As gubernatorial candidates and members of the upcoming General Assembly continue to discuss funding solutions for major infrastructure needs, an IUPUI researcher believes a new study has identified the best long-term option. School of Public and Environmental Affairs Assistant Professor Jerome Dumortier, co-author of the research, says a vehicle mileage tax and other adjustments would help boost state and federal road work coffers. The study suggests revenue will continue to drop in states like Indiana, unless changes are made.
Researchers say the revenue dip could exceed 50 percent by 2040 for states, such as Indiana, that do not adjust fuel tax rates along with inflation.
Dumortier says changes like adding a vehicle mileage tax, indexing gas and diesel taxes to inflation and applying state sales taxes to fuel prices in addition to an inflation-adjusted excise tax might not even raise the cost for the average driver. The reason? "Think about the cost to fill up your gas tank as having two components: the fuel itself and the tax," he said. "The tax is relatively small compared to the cost of the fuel. Because your average car uses less fuel over time due to fuel-economy improvements, the cost associated with the fuel decreases significantly."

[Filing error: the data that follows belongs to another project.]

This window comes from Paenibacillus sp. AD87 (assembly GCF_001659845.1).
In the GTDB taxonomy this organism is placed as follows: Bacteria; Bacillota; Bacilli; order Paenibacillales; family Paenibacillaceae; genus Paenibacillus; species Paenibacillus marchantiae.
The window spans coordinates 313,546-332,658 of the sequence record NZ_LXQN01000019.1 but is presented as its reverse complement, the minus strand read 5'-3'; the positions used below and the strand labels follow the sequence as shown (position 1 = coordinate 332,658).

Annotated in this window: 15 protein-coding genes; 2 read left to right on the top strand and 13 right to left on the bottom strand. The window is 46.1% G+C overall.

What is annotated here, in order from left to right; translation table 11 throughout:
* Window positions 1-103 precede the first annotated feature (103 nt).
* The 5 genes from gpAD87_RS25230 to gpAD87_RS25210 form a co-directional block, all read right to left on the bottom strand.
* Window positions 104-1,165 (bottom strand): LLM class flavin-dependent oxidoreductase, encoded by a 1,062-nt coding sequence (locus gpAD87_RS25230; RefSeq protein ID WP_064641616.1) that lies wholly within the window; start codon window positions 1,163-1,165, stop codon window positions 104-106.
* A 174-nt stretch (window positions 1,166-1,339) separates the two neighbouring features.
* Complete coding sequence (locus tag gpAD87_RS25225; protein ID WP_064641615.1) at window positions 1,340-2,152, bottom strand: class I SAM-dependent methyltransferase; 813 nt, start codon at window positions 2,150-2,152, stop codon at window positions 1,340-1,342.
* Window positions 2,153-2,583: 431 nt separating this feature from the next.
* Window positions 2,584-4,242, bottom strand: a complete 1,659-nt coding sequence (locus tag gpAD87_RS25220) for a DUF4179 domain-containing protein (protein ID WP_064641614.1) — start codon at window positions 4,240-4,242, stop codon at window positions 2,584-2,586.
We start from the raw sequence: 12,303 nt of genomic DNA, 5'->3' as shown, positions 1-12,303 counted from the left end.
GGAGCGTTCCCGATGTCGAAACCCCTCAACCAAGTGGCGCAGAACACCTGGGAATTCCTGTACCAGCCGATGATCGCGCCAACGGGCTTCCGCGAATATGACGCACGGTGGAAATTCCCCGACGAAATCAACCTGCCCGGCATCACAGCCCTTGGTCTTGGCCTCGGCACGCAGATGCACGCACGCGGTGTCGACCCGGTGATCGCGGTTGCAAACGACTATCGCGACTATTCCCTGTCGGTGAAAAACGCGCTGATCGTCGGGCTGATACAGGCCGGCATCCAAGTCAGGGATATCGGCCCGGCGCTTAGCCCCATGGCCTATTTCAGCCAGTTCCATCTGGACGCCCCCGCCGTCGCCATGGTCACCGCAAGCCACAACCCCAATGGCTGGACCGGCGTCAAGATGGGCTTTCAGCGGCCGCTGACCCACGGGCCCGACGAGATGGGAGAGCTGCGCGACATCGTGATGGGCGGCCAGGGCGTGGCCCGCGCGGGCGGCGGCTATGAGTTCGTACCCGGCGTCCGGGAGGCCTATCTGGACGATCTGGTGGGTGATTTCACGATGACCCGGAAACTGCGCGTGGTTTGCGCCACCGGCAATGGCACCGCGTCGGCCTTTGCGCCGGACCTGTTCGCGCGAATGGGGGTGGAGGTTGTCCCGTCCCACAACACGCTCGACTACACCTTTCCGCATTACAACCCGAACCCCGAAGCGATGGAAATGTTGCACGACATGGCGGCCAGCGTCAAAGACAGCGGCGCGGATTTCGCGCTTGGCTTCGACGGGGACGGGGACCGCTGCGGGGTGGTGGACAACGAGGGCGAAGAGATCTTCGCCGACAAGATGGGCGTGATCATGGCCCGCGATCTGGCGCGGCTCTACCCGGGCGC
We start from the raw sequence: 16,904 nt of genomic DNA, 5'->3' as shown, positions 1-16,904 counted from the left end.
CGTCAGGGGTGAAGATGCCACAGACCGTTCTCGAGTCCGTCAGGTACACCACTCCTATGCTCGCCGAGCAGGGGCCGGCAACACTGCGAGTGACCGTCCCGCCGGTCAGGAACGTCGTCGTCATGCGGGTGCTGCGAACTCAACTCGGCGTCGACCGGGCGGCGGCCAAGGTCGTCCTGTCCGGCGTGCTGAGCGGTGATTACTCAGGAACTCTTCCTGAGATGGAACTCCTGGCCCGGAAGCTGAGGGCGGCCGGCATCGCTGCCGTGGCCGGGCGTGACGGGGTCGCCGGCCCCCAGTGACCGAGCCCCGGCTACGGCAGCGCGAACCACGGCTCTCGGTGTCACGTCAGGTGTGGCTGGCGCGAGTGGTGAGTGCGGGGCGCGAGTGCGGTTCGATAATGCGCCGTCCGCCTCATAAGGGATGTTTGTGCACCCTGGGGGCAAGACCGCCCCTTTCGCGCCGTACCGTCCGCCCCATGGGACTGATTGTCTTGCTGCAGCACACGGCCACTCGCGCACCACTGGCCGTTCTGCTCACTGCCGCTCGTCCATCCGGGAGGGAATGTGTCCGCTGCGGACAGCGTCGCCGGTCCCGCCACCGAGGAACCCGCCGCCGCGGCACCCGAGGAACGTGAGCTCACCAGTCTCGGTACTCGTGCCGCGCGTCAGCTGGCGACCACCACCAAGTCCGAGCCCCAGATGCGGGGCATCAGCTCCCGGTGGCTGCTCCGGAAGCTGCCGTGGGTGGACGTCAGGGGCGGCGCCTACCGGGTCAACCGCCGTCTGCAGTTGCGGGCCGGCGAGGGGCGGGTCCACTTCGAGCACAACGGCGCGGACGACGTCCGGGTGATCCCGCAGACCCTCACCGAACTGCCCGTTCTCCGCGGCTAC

As fuel efficiency continues to increase across the board, fuel taxes collected will continue to fall, but the authors say an changes to the current tax structure would be a tough sell. They say studies have shown a resistance to financing roads with vehicle mileage taxes, higher fuel taxes, sales and income taxes and tolls.
"State and federal fuel taxes: The road ahead for U.S. infrastructure funding" will be published in the January edition of the journal Transport Policy.
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